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Penn State having big impact on USA volleyball

UCLA men’s volleyball and U.S. national team head coach John Speraw talks to player Michael Fisher during the match against Penn State Friday in Rec Hall.
UCLA men’s volleyball and U.S. national team head coach John Speraw talks to player Michael Fisher during the match against Penn State Friday in Rec Hall.

A mere 12 months ago, Aaron Russell was beginning his senior season with the Penn State men’s volleyball team.

By the fall, he was helping Team USA win the World Cup. Now he’s playing professionally in Italy, and figures to be back in his U.S. jersey in Rio de Janeiro this summer.

“It’s really awesome knowing there were guys sitting where we are today who are at the level that they are,” Penn State junior outside hitter Chris Nugent said. “It’s really inspiring, pushing us to be the best we can be and always striving to be better than the previous day.”

That Russell has achieved the top level in men’s volleyball is a surprise only in that it came so soon. There was little doubt watching him play in Rec Hall the past four seasons that he had such a future. But usually it takes a lot more seasoning to compete against the wily, experienced men’s players from around the world.

But the U.S. men’s program, with largely the same roster for the past few Olympic tournaments, needed an injection of youth.

“In some respects for the entire quad, we’ve been surprised by the impact of youth on our entire team overall,” U.S. and UCLA coach John Speraw said Friday as his Bruins team visited Rec Hall for a pair of matches. “We knew the summer before that he was going to have the opportunity and the potential to be an impact player in our program, we just didn’t know what the timetable was going to be.”

Russell is not the only one injecting the blue and white into the red, white and blue. Max Holt and Matt Anderson, who were a part of Penn State’s 2008 national title team, also are in line to be on the U.S. roster this summer. All three started on the World Cup team.

And it’s not just the U.S. men’s team that has a Nittany Lion influence. The U.S. women were playing in regional qualifying this week, also earning a berth in Rio. Nicole Fawcett was among the leading point-scorers the first two nights, Alisha Glass was the starting setter and Christa Harmotto Dietzen is the team captain. They are joined by Megan Hodge Easy.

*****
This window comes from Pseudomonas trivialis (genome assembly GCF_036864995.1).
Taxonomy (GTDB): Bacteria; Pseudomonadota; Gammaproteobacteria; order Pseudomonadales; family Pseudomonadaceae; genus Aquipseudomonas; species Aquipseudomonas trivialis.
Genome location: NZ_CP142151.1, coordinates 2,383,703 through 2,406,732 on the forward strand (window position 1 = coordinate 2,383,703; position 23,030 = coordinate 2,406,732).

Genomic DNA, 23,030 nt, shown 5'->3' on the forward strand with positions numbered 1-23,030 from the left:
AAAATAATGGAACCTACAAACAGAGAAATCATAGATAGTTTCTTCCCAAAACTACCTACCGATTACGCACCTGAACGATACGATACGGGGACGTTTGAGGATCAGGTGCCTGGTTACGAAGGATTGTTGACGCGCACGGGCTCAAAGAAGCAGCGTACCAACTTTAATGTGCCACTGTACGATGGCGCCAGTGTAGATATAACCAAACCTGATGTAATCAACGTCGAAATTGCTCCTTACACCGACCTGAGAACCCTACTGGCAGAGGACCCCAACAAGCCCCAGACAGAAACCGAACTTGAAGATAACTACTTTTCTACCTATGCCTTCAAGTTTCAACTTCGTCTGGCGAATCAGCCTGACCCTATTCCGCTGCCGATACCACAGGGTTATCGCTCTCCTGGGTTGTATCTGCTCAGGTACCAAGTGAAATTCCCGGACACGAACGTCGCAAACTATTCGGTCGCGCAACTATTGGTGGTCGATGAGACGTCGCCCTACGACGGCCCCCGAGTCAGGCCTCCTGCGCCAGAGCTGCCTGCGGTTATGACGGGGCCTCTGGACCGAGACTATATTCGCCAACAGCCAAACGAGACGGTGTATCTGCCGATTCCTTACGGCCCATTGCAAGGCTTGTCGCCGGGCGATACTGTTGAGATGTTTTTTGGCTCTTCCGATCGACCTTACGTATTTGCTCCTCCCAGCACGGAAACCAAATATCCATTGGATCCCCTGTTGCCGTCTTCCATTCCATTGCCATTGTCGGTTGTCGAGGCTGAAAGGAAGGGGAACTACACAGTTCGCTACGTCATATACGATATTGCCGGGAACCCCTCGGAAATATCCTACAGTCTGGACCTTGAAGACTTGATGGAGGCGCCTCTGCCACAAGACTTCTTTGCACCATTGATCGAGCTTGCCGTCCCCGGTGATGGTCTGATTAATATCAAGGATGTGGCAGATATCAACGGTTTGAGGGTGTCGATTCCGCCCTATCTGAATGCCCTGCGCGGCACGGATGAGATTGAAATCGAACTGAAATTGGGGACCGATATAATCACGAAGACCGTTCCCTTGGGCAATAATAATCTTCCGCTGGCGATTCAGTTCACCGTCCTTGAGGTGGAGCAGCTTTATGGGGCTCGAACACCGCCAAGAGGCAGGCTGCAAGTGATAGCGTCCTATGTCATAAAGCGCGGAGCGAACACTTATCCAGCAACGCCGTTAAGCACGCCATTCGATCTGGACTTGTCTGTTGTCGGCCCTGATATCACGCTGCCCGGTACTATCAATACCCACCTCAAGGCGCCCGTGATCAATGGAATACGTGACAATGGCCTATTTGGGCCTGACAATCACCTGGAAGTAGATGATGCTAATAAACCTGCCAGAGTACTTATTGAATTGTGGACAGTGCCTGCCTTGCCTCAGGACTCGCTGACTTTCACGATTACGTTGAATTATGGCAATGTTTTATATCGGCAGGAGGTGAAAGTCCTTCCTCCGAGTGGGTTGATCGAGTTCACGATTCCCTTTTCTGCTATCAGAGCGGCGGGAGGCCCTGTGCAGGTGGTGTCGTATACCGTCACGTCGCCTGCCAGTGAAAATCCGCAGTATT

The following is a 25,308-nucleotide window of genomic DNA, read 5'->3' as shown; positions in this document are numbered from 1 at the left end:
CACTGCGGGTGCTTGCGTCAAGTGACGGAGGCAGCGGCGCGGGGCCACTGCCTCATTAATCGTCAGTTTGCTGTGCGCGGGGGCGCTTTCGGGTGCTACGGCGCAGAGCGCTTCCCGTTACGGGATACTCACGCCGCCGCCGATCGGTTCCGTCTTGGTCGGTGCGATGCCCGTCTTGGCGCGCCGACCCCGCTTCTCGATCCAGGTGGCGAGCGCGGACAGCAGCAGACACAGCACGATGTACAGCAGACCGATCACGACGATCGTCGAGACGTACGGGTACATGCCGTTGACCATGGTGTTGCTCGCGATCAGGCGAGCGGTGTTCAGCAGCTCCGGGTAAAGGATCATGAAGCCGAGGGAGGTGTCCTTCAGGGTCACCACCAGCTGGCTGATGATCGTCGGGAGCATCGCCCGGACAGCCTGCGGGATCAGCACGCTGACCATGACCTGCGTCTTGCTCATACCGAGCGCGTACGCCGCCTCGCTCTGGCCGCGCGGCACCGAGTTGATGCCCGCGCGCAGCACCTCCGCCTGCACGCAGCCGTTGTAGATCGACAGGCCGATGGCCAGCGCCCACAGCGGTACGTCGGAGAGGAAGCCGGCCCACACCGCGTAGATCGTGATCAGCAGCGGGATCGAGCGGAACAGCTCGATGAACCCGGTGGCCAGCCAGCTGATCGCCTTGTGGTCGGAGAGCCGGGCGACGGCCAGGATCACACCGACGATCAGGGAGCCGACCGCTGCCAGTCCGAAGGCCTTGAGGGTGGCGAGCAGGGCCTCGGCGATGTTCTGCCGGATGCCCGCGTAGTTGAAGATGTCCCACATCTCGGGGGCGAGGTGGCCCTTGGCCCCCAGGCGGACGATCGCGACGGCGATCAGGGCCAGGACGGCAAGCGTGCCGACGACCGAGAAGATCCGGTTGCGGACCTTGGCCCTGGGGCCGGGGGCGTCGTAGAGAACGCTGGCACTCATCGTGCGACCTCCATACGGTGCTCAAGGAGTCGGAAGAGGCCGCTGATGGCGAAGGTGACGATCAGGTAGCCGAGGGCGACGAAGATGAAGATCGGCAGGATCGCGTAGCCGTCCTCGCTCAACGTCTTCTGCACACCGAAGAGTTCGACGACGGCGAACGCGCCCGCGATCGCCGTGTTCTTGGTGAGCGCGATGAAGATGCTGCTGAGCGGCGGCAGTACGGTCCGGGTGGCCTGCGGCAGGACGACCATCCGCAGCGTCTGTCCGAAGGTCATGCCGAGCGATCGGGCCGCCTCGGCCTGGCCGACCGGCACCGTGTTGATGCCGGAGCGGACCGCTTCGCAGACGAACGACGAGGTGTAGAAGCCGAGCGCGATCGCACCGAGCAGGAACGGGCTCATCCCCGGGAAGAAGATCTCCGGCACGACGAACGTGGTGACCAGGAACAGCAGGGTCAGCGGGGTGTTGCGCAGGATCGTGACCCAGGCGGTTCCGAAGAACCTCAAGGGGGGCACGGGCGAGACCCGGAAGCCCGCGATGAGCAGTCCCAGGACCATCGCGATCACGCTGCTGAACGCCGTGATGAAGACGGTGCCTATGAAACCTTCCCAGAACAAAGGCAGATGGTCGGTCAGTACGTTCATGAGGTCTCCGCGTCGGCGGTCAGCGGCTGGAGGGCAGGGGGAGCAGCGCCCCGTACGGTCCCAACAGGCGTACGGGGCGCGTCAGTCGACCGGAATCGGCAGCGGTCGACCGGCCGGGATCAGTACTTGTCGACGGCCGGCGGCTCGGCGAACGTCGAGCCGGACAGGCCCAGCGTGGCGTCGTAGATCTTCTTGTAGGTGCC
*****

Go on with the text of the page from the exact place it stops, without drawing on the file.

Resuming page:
Throw in Puerto Rico’s Dennis Del Valle and Edgardo Goas, and coach Javier Gaspar, who will go through their own qualifying soon, and there could be 10 Nittany Lion Olympians.

“The casual fan doesn’t know what they’ve had in front of them here when the lights go on in Rec Hall on a regular basis for the last 10-12 years,” coach Mark Pavlik said with great pride.

Holt was among the last cut from the 2012 U.S. roster, but learned from that disappointment and has become reliable both at the net and service line.

“Truthfully, he’s earned it times 10,” Speraw said. “The end of the last quad he was in quite a battle. Now he’s our guy and he’s played an incredibly important role for us. I think he’s going to be much better this summer.”

Anderson was the Most Valuable Player of the World Cup last fall, and has been named the USA Volleyball Men’s Indoor Player of the Year each of the past four years.

He has even thrived after Speraw moved him to a new position. Anderson has been a left-side hitter for most of his career, and continues to play there for his Russian pro team, but he moved to a right-side hitter last season.

“That shows how skilled he is at a variety of positions on the court,” Speraw said. “He’s been invaluable. He’s put away so many important volleyballs for us, and he’s going to continue to do that for us this summer.”

What is also impressive, looking at the bigger picture, is that the U.S. continues to be a world power in the sport despite a lack of popularity. There are just 41 Division I and II programs, and 68 in Division III, in the entire country, compared with 334 women’s programs just in Division I. A number of state high school federations don’t even sanction boys’ volleyball as an official sport.

Speraw gives credit for the success to a lot of places, including coaches like Pavlik, and also can see the good fortune of someone like the 6-foot-10 Anderson, who didn’t take the sport seriously until late in high school, blossoming.

“I still marvel that our national team is able to compete at the level that they compete with the talent pool that we’ve had for the last 30 years,” Speraw said. “It’s remarkable that we’ve been able to have our success.”

The men’s college season ends in early May — in Rec Hall at the national championships — and Speraw hopes to be returning to town then. After that, they are concentrating on Rio.

Some former Nittany Lions are part of those preparations, and the current Lions will be watching.

“Shows us where we can go,” sophomore Jalen Penrose said. “The things that they’re doing just inspire us.”

Gordon Brunskill: 814-231-4608, @GordonCDT